Finding it hard to convince someone to do something? Here’s a simple idea that will really help you.
I’ve read variations of this quote from a few different sources, but I think it’s such an important lesson for anyone, no matter whether they are selling a product or not:
People buy solutions not products
It’s such a deceptively simple piece of advice, but it’s one that I constantly forget.
Many times, I have created training courses and THEN tried to find the customers, instead of figuring out what the customer wants and creating the product based on that.
Find out what they want and THEN give it to them.
Yes, it’s obvious, but most of us don’t practice it.
Example #1: No one is buying my photography course
Imagine you’re selling a photography course for beginners.
It’s a 20 week course which goes through absolutely everything a beginner would need to know to take great photos, including camera selection, lighting and other technical aspects.
You create this product because you wish you had had access to this information when you were starting out.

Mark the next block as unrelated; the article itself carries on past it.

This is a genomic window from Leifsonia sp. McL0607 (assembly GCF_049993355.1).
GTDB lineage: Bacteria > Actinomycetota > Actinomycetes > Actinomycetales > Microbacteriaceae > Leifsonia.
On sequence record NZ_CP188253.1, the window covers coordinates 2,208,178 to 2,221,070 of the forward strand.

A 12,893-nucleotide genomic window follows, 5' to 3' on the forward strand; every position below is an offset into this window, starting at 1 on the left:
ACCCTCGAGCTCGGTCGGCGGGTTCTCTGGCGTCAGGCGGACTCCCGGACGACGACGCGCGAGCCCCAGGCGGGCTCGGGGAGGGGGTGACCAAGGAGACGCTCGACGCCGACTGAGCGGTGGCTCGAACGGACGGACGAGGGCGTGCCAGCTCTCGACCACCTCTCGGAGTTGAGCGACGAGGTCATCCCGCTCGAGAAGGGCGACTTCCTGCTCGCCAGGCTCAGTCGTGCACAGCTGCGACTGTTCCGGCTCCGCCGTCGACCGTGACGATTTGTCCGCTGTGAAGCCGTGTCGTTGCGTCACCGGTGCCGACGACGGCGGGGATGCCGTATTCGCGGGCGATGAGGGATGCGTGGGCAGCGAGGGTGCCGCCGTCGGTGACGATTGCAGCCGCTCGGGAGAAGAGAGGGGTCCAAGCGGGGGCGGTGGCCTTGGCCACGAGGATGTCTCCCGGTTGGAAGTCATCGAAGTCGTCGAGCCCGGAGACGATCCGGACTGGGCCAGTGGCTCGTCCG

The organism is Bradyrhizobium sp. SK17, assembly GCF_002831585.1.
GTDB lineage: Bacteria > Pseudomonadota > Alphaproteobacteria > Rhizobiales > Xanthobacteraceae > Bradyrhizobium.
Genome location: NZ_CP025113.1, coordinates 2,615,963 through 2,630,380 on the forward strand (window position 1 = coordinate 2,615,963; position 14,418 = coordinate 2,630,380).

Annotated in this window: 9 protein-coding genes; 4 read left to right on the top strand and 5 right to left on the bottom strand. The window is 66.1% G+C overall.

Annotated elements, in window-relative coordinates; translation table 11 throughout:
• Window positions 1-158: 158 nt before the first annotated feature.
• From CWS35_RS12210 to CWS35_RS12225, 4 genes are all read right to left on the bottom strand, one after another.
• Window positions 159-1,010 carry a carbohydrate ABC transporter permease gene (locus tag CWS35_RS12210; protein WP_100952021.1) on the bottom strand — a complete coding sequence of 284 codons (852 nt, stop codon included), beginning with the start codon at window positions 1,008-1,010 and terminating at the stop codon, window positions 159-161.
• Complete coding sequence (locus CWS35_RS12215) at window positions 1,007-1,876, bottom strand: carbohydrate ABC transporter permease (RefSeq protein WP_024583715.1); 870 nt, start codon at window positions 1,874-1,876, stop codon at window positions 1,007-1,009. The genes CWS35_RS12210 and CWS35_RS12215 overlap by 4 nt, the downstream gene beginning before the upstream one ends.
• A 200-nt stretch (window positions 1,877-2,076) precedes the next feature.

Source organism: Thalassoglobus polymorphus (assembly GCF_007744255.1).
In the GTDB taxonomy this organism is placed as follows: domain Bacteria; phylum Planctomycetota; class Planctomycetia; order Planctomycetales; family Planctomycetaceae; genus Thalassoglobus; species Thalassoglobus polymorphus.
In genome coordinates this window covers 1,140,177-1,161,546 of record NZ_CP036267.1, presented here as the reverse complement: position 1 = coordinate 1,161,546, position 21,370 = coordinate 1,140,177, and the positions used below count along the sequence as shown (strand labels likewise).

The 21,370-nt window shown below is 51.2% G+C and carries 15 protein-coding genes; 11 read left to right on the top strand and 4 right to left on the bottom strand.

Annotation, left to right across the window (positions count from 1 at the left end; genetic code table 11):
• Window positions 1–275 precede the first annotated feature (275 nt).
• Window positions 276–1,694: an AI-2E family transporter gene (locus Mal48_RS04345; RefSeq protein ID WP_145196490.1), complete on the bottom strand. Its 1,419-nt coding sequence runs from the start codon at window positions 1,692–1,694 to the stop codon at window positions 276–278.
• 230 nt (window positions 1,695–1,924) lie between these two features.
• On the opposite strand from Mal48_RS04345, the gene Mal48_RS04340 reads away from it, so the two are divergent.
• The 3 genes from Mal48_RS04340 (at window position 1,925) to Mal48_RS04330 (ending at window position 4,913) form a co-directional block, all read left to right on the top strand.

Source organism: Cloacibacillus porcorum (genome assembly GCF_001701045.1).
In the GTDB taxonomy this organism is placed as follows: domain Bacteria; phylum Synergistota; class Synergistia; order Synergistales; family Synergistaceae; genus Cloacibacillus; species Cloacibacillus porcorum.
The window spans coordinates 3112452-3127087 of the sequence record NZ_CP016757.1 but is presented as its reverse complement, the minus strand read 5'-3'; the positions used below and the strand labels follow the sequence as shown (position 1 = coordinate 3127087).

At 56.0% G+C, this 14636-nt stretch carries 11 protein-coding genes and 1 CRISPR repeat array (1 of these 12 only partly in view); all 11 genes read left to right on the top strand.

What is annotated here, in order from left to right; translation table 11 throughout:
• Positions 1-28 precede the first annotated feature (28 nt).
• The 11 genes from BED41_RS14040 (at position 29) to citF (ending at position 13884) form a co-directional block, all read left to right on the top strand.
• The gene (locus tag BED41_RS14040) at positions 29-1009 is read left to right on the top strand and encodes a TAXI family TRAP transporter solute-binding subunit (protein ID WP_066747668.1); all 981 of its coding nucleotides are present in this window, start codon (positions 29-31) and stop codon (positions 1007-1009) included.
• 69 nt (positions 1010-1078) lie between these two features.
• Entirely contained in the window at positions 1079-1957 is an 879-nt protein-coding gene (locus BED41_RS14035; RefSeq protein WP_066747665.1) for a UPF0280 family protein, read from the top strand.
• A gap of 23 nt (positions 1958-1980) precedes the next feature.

But the course is a dud. No one buys it.
Why? Because it turns out that the average beginner finds a 20 week course too lengthy and intimidating.
What they actually want is a 1-2 week course that builds their confidence and improves their ability to take photos.
In this case, rather than trying to fix the entire problem, you’re better off focusing on a few tips to help them take better photos. Make them feel empowered to then continue the journey.
Example #2: My spouse and I can’t agree on which restaurant to go to
You want to go for dinner at a Thai restaurant in the centre of town, but your spouse is not keen. They want to just go to the local Italian place. But you had your mind set on Thai!
Why the pushback? Because they had a busy week, are really tired, and the prospect of battling Friday night traffic to get there is not appetising.
You can make a lot of things go your way, when you think in terms of “what is the other person really wanting to achieve?”.
In this case, understanding their state of mind, could have helped you either choose a Thai restaurant closer to home and / or emphasize the relaxed features of whichever place you were pushing.
Understanding what they are looking for helps you tailor the product you offer (in this case a restaurant you want to go to) in terms that they will appreciate.
A simple mindset tweak
Every time I have failed to convince someone to do something, it’s because I’ve been too keen to push my product without thinking of the solution they wanted.
Instead, find out what they want and THEN give it to them.
It’s simple but powerful.